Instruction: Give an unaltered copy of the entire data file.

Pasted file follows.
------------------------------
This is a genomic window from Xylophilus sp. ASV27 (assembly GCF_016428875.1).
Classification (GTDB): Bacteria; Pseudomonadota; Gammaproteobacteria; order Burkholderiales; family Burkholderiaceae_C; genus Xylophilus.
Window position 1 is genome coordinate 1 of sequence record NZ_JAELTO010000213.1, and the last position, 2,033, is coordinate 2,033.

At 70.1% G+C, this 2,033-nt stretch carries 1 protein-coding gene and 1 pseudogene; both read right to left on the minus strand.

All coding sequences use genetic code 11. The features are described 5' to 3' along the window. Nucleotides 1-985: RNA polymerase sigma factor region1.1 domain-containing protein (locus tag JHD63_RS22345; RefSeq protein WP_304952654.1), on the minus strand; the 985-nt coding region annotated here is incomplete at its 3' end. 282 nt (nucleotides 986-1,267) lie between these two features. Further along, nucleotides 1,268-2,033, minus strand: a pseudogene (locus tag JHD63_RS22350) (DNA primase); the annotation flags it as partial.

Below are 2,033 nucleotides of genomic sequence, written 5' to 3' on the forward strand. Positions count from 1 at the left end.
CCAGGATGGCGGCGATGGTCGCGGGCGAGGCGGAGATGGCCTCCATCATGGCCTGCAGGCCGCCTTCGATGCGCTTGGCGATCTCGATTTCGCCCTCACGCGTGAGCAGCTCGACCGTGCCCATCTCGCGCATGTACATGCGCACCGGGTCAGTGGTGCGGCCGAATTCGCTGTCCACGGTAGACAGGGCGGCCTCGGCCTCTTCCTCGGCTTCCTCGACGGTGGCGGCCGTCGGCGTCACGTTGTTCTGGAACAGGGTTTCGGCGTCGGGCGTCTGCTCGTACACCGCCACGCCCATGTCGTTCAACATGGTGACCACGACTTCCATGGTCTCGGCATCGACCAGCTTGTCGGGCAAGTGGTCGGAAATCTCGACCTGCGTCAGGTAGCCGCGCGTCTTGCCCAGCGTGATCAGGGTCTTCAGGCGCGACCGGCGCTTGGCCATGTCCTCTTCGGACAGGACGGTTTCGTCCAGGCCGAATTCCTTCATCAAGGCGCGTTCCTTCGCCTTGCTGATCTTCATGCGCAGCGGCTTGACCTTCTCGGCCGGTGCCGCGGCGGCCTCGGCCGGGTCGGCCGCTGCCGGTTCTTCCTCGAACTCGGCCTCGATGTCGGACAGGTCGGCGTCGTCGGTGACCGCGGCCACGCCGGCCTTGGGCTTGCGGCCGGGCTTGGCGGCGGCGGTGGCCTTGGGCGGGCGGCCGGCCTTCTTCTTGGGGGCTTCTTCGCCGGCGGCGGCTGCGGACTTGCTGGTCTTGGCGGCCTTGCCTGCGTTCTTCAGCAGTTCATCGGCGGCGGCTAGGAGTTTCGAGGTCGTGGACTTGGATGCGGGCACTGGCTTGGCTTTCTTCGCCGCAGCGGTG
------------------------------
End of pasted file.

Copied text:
This is a genomic window from Xylophilus sp. ASV27 (assembly GCF_016428875.1).
Classification (GTDB): Bacteria; Pseudomonadota; Gammaproteobacteria; order Burkholderiales; family Burkholderiaceae_C; genus Xylophilus.
Window position 1 is genome coordinate 1 of sequence record NZ_JAELTO010000213.1, and the last position, 2,033, is coordinate 2,033.

At 70.1% G+C, this 2,033-nt stretch carries 1 protein-coding gene and 1 pseudogene; both read right to left on the minus strand.

All coding sequences use genetic code 11. The features are described 5' to 3' along the window. Nucleotides 1-985: RNA polymerase sigma factor region1.1 domain-containing protein (locus tag JHD63_RS22345; RefSeq protein WP_304952654.1), on the minus strand; the 985-nt coding region annotated here is incomplete at its 3' end. 282 nt (nucleotides 986-1,267) lie between these two features. Further along, nucleotides 1,268-2,033, minus strand: a pseudogene (locus tag JHD63_RS22350) (DNA primase); the annotation flags it as partial.

Below are 2,033 nucleotides of genomic sequence, written 5' to 3' on the forward strand. Positions count from 1 at the left end.
CCAGGATGGCGGCGATGGTCGCGGGCGAGGCGGAGATGGCCTCCATCATGGCCTGCAGGCCGCCTTCGATGCGCTTGGCGATCTCGATTTCGCCCTCACGCGTGAGCAGCTCGACCGTGCCCATCTCGCGCATGTACATGCGCACCGGGTCAGTGGTGCGGCCGAATTCGCTGTCCACGGTAGACAGGGCGGCCTCGGCCTCTTCCTCGGCTTCCTCGACGGTGGCGGCCGTCGGCGTCACGTTGTTCTGGAACAGGGTTTCGGCGTCGGGCGTCTGCTCGTACACCGCCACGCCCATGTCGTTCAACATGGTGACCACGACTTCCATGGTCTCGGCATCGACCAGCTTGTCGGGCAAGTGGTCGGAAATCTCGACCTGCGTCAGGTAGCCGCGCGTCTTGCCCAGCGTGATCAGGGTCTTCAGGCGCGACCGGCGCTTGGCCATGTCCTCTTCGGACAGGACGGTTTCGTCCAGGCCGAATTCCTTCATCAAGGCGCGTTCCTTCGCCTTGCTGATCTTCATGCGCAGCGGCTTGACCTTCTCGGCCGGTGCCGCGGCGGCCTCGGCCGGGTCGGCCGCTGCCGGTTCTTCCTCGAACTCGGCCTCGATGTCGGACAGGTCGGCGTCGTCGGTGACCGCGGCCACGCCGGCCTTGGGCTTGCGGCCGGGCTTGGCGGCGGCGGTGGCCTTGGGCGGGCGGCCGGCCTTCTTCTTGGGGGCTTCTTCGCCGGCGGCGGCTGCGGACTTGCTGGTCTTGGCGGCCTTGCCTGCGTTCTTCAGCAGTTCATCGGCGGCGGCTAGGAGTTTCGAGGTCGTGGACTTGGATGCGGGCACTGGCTTGGCTTTCTTCGCCGCAGCGGTG